1060 posts
504 upvotes
sushibucket wrote: The biggest disadvantage, time and effort, which everyone places different value on
so there is no "time & effort" involved in using non-rechargeable batteries.?
Deal Addict
User avatar
Oct 15, 2008
2977 posts
2120 upvotes
Victoria
soupmaster666 wrote: I can't believe anyone buys non-rechargeable batteries.
In general, I agree. But there are some products that don't work with rechargeables. In my personal experience, this includes water sprinkler timers and wireless microphones. I've been using NiMh in nearly every home device for the past 10+ years. It pained me to buy alkalines for my sprinkler!
Deal Addict
Feb 19, 2017
4143 posts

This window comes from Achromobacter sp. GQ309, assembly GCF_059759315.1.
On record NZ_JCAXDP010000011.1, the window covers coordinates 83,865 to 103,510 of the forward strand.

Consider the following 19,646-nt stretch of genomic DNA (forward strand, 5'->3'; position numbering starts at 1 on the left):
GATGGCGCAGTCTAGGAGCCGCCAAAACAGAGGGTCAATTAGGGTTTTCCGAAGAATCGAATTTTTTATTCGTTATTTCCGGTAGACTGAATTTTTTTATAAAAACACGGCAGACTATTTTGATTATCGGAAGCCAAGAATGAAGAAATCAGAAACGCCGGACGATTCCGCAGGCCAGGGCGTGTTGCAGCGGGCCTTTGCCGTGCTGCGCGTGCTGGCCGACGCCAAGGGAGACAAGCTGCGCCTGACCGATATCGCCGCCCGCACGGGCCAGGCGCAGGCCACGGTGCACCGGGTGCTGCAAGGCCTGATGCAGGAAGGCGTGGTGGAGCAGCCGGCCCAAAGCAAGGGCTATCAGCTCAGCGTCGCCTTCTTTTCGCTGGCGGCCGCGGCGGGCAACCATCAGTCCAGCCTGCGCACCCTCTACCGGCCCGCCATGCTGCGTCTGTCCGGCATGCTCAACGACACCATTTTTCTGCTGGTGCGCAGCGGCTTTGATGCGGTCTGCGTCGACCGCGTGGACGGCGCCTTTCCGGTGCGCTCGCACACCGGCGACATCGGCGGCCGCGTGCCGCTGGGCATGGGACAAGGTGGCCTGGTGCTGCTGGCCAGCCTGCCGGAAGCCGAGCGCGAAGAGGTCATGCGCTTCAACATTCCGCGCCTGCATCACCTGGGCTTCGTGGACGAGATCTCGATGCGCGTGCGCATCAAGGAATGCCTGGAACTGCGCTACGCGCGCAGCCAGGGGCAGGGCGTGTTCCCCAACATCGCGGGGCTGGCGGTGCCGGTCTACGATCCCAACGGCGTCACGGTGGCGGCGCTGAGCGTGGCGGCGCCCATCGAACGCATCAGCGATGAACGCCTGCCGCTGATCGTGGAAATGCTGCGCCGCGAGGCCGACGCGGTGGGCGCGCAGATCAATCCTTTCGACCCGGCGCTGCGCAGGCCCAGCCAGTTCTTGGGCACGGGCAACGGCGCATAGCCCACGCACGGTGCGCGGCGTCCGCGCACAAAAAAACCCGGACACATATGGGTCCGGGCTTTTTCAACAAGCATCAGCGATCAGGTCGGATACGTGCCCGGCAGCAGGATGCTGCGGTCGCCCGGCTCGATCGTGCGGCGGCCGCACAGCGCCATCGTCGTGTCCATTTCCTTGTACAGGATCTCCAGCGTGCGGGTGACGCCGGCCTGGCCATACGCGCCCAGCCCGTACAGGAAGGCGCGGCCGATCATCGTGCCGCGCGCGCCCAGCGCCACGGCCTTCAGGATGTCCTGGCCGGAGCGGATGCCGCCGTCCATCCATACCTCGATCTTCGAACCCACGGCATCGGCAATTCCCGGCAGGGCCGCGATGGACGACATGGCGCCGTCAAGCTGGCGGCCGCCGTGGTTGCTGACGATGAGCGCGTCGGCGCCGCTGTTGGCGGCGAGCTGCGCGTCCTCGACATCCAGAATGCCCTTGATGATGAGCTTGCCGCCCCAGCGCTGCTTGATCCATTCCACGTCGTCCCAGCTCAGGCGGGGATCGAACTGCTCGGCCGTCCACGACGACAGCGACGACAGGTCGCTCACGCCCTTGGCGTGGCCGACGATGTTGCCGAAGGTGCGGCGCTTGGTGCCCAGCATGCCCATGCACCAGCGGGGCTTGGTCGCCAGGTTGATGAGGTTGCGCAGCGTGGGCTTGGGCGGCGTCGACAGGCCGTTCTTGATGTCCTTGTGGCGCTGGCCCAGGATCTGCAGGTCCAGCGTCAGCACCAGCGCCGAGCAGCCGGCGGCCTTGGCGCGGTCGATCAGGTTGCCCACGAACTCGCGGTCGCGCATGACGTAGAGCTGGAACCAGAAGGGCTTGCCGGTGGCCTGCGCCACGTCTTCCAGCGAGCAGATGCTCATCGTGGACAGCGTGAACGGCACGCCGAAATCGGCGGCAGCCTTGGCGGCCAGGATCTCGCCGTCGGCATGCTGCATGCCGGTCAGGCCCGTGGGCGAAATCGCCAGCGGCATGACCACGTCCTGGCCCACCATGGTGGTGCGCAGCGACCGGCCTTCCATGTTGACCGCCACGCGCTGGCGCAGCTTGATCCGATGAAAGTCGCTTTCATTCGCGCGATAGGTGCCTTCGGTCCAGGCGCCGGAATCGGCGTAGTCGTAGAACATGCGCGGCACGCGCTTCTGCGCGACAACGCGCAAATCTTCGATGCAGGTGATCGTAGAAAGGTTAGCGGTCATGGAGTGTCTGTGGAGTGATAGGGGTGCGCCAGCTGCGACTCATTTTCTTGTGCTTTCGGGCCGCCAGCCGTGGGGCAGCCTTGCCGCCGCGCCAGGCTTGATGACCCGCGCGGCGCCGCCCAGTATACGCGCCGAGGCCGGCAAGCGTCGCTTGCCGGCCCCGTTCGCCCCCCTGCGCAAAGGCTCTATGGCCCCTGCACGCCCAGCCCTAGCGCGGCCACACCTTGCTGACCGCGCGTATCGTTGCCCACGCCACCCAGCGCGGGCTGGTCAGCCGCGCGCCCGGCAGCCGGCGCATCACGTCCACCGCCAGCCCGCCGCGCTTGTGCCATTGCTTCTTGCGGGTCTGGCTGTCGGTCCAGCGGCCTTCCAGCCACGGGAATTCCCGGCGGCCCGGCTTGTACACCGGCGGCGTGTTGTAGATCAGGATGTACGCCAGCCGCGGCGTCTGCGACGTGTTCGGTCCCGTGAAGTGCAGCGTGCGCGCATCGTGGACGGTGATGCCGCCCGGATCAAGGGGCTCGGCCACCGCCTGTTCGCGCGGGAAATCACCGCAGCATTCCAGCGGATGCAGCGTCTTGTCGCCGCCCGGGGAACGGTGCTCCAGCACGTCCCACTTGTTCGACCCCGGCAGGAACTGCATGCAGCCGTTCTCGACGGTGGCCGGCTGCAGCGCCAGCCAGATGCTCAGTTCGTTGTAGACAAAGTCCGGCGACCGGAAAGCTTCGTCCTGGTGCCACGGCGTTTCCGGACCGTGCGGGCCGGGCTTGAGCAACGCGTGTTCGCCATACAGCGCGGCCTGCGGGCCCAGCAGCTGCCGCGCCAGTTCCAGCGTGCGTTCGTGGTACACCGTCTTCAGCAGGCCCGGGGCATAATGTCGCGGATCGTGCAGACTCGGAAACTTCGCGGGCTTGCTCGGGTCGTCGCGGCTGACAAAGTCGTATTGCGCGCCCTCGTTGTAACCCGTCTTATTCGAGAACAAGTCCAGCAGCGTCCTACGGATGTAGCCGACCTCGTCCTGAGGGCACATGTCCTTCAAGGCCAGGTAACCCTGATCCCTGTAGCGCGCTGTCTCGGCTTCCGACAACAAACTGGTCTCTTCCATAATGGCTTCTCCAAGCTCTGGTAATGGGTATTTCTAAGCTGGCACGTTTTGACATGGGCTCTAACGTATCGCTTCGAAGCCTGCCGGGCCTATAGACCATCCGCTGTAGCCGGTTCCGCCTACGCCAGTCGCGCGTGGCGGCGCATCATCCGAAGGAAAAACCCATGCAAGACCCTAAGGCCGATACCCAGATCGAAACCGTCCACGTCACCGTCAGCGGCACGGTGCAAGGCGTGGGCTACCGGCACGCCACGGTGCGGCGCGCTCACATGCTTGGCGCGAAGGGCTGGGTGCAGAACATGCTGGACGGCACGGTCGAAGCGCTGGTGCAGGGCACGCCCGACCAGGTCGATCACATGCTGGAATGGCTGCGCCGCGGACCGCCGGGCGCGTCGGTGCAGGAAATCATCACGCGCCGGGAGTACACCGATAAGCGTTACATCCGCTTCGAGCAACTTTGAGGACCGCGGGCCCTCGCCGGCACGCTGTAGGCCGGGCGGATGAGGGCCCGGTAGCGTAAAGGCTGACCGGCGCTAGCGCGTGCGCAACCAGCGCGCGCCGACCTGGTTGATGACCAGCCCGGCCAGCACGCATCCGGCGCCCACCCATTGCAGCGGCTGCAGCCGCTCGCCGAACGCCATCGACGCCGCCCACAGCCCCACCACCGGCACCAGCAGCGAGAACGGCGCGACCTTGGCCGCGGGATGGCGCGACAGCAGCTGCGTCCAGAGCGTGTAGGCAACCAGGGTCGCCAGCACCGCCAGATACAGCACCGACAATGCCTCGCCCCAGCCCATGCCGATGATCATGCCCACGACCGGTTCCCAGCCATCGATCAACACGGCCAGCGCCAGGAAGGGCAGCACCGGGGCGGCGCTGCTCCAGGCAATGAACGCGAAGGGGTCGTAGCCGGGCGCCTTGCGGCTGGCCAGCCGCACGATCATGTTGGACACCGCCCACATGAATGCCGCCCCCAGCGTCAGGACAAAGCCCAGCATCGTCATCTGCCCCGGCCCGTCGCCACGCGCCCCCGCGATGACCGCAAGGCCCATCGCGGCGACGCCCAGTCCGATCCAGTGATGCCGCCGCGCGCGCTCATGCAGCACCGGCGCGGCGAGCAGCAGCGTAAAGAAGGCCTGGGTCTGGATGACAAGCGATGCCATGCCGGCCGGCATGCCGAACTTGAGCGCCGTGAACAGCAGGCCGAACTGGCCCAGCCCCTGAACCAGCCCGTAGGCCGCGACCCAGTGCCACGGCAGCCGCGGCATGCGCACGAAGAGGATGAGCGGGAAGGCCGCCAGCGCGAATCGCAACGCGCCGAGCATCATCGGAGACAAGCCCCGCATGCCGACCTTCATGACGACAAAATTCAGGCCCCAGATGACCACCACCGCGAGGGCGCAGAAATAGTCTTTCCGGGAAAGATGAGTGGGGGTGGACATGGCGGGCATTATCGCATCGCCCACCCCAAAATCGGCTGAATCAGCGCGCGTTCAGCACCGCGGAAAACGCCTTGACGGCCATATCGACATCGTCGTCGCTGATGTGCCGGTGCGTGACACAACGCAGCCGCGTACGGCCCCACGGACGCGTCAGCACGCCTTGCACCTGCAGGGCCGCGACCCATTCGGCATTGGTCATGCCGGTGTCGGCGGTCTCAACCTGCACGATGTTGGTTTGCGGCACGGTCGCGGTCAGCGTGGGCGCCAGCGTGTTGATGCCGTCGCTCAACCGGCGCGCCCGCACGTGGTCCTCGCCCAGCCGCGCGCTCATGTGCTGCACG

2682 upvotes
Vancouver
sushibucket wrote: The biggest disadvantage, time and effort, which everyone places different value on
There is really no time or effort required in recharging. You just take them out like you would need to anyways and if you are smart you pre charge some in advance to do the swap. Charging is really just plug the charger into an outlet and removing it a few hours later. Not exactly much effort. It’s no different than charger s toothbrush or shaver
Deal Addict
User avatar
Jan 24, 2009
1160 posts
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Montreal
soupmaster666 wrote: I can't believe anyone buys non-rechargeable batteries. Even if you only recharge these things 10 times then lose them, that's like 120 batteries.
Convenience.

Wireless alarm sensors, wireless mice, remotes, kitchen scales eat through NimH charges like crazy. Then you need to have charged ones on hand as they tend to discharge, which means getting out the battery tester then having to charge them.

And having to do this a lot…
Member
Oct 14, 2007
415 posts
468 upvotes
Thedford
Thanks O.P.